Monomeric activin A retains high receptor binding affinity but exhibits low biological activity

Petra Hüsken-Hindi, Kunihiro Tsuchida, Minkyu Park, Anne Z. Corrigan, Joan M. Vaughan, Wylie W. Vale, Wolfgang H. Fischer

Research output: Contribution to journalArticle

31 Citations (Scopus)

Abstract

Activins are multipotent hormones/growth factors that belong to the transforming growth factor-β (TGF-β) superfamily. Like TGF-βs, activins have 9 conserved cysteine residues and are disulfide-bonded dimers. Based on the three-dimensional structure of TGF-β2, we deduced Cys80 in activin A to form the intermolecular disulfide bond. To obtain a monomeric form of activin, Cys80 was exchanged for a serine residue by polymerase chain reaction mutagenesis. The mutant protein was expressed in a baculovirus/insect cell expression system. The molecular mass of this mutant activin was determined to be 13 kDa (consistent with a single chain form of the protein) by SDS-polyacrylamide gel electrophoresis and by laser desorption mass spectroscopy. When this mutant monomeric activin was incubated with cells that expressed either the activin type IIB receptor or both the type I and type IIB receptors, its affinity was found to be 20% of that of native activin on a mass basis. Binding affinity determined using the mouse pituitary cell line AtT 20 was 10% of that of native activin A. Biological potency, however, as determined by the mutant protein's ability to release FSH from anterior pituitary cells in primary culture and by its ability to suppress basal ACTH secretion form AtT 20 cells, was only 1% of that of the native protein. This discrepancy of an order of magnitude between binding and biological activity is consistent with a model in which dimerization of the hormone is not necessary for high affinity binding to its receptor(s) while being essential for efficient signal transduction.

Original languageEnglish
Pages (from-to)19380-19384
Number of pages5
JournalJournal of Biological Chemistry
Volume269
Issue number30
Publication statusPublished - 29-07-1994

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Activins
Bioactivity
Transforming Growth Factors
Mutant Proteins
Disulfides
Hormones
Signal transduction
Mutagenesis
Primary Cell Culture
Dimerization
Baculoviridae
Polymerase chain reaction
Molecular mass
Electrophoresis
Dimers
Adrenocorticotropic Hormone
Serine
Cysteine
Insects
activin A

All Science Journal Classification (ASJC) codes

  • Biochemistry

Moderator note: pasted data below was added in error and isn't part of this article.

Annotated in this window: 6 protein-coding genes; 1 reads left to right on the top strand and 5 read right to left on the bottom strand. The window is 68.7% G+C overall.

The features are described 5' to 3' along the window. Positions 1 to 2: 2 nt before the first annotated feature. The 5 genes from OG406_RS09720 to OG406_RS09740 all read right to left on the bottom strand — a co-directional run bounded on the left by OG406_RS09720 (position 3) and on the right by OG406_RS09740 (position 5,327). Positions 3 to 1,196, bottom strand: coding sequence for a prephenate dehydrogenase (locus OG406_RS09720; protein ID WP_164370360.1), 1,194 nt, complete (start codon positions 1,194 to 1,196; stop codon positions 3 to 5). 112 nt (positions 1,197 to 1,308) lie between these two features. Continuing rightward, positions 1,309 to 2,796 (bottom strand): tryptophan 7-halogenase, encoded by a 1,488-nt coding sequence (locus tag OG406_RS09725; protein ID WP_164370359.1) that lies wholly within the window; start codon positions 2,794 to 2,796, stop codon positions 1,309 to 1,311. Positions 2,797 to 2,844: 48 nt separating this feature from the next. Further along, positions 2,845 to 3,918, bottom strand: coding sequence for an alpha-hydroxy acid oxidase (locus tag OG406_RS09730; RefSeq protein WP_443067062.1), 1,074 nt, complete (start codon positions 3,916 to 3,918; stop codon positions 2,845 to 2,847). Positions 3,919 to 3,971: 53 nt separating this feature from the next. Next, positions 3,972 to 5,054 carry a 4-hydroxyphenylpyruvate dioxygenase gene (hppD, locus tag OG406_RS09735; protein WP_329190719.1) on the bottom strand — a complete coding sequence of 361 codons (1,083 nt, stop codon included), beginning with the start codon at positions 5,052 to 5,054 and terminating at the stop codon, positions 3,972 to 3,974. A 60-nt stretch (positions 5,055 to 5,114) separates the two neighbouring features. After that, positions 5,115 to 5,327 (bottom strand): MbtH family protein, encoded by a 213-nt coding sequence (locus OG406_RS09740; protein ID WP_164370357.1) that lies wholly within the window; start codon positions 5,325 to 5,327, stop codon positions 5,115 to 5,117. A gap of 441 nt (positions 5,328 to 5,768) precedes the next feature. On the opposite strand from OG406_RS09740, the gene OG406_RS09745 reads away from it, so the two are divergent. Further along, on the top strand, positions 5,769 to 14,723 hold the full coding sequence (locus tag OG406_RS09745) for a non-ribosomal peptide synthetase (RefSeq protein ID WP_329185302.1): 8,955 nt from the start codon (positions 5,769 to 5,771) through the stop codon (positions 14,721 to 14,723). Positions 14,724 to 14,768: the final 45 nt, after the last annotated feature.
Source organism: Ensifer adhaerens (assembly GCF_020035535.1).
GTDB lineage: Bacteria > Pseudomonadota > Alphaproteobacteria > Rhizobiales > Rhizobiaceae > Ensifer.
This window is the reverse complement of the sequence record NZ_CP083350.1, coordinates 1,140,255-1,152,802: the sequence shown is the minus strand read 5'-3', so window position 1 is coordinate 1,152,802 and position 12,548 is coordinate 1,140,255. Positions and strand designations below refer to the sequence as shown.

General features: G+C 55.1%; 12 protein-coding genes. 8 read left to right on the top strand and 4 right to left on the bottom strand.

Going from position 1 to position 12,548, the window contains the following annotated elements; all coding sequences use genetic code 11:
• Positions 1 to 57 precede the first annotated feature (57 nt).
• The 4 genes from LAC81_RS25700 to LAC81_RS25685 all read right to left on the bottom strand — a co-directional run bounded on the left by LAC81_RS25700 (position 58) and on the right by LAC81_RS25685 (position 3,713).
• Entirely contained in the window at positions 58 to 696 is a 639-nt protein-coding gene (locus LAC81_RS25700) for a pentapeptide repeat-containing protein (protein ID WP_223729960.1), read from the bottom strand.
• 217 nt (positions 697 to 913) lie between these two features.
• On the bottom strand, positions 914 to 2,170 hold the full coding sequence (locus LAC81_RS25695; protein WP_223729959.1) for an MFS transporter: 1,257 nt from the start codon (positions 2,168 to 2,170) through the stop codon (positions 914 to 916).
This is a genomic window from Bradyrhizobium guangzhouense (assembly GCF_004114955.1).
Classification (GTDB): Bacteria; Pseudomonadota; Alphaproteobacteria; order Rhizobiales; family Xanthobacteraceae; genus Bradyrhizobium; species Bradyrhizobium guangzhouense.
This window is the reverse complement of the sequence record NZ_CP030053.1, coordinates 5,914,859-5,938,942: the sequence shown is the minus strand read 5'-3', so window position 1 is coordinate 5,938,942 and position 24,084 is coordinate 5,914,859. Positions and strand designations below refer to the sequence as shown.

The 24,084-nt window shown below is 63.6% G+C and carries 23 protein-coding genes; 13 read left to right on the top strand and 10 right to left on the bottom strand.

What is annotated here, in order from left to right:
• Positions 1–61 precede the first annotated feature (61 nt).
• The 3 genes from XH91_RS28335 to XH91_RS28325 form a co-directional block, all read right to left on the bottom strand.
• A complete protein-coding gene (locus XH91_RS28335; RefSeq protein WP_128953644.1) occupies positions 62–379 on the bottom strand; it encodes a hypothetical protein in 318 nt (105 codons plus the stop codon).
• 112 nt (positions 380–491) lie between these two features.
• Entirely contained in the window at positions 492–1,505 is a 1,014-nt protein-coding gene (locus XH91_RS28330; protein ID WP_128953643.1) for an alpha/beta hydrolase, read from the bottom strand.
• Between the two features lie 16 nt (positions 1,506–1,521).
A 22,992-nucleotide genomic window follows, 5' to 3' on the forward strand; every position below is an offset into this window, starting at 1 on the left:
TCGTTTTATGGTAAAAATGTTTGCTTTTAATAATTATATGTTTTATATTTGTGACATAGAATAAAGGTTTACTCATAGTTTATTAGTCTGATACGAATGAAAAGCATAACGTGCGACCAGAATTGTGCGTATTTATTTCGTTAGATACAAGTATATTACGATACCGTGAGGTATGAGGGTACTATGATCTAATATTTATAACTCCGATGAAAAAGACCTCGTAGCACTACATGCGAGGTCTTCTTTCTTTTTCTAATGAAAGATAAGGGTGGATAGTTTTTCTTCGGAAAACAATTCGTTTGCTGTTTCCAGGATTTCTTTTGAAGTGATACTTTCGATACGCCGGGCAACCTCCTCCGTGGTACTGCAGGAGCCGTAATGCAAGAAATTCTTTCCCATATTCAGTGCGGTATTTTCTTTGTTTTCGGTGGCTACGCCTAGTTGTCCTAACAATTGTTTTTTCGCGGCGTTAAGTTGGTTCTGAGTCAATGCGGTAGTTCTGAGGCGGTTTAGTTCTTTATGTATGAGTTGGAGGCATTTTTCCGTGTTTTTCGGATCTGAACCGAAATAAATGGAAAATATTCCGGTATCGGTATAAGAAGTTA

• Molecular Biology
  • Cell Biology

Cite this

Hüsken-Hindi, P., Tsuchida, K., Park, M., Corrigan, A. Z., Vaughan, J. M., Vale, W. W., & Fischer, W. H. (1994). Monomeric activin A retains high receptor binding affinity but exhibits low biological activity. Journal of Biological Chemistry, 269(30), 19380-19384.
Hüsken-Hindi, Petra ; Tsuchida, Kunihiro ; Park, Minkyu ; Corrigan, Anne Z. ; Vaughan, Joan M. ; Vale, Wylie W. ; Fischer, Wolfgang H. / Monomeric activin A retains high receptor binding affinity but exhibits low biological activity. In: Journal of Biological Chemistry. 1994 ; Vol. 269, No. 30. pp. 19380-19384.
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abstract = "Activins are multipotent hormones/growth factors that belong to the transforming growth factor-β (TGF-β) superfamily. Like TGF-βs, activins have 9 conserved cysteine residues and are disulfide-bonded dimers. Based on the three-dimensional structure of TGF-β2, we deduced Cys80 in activin A to form the intermolecular disulfide bond. To obtain a monomeric form of activin, Cys80 was exchanged for a serine residue by polymerase chain reaction mutagenesis. The mutant protein was expressed in a baculovirus/insect cell expression system. The molecular mass of this mutant activin was determined to be 13 kDa (consistent with a single chain form of the protein) by SDS-polyacrylamide gel electrophoresis and by laser desorption mass spectroscopy. When this mutant monomeric activin was incubated with cells that expressed either the activin type IIB receptor or both the type I and type IIB receptors, its affinity was found to be 20{\%} of that of native activin on a mass basis. Binding affinity determined using the mouse pituitary cell line AtT 20 was 10{\%} of that of native activin A. Biological potency, however, as determined by the mutant protein's ability to release FSH from anterior pituitary cells in primary culture and by its ability to suppress basal ACTH secretion form AtT 20 cells, was only 1{\%} of that of the native protein. This discrepancy of an order of magnitude between binding and biological activity is consistent with a model in which dimerization of the hormone is not necessary for high affinity binding to its receptor(s) while being essential for efficient signal transduction.",
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Hüsken-Hindi, P, Tsuchida, K, Park, M, Corrigan, AZ, Vaughan, JM, Vale, WW & Fischer, WH 1994, 'Monomeric activin A retains high receptor binding affinity but exhibits low biological activity', Journal of Biological Chemistry, vol. 269, no. 30, pp. 19380-19384.

Monomeric activin A retains high receptor binding affinity but exhibits low biological activity. / Hüsken-Hindi, Petra; Tsuchida, Kunihiro; Park, Minkyu; Corrigan, Anne Z.; Vaughan, Joan M.; Vale, Wylie W.; Fischer, Wolfgang H.

In: Journal of Biological Chemistry, Vol. 269, No. 30, 29.07.1994, p. 19380-19384.

Research output: Contribution to journalArticle

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AU - Hüsken-Hindi, Petra

AU - Tsuchida, Kunihiro

AU - Park, Minkyu

AU - Corrigan, Anne Z.

AU - Vaughan, Joan M.

AU - Vale, Wylie W.

AU - Fischer, Wolfgang H.

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Hüsken-Hindi P, Tsuchida K, Park M, Corrigan AZ, Vaughan JM, Vale WW et al. Monomeric activin A retains high receptor binding affinity but exhibits low biological activity. Journal of Biological Chemistry. 1994 Jul 29;269(30):19380-19384.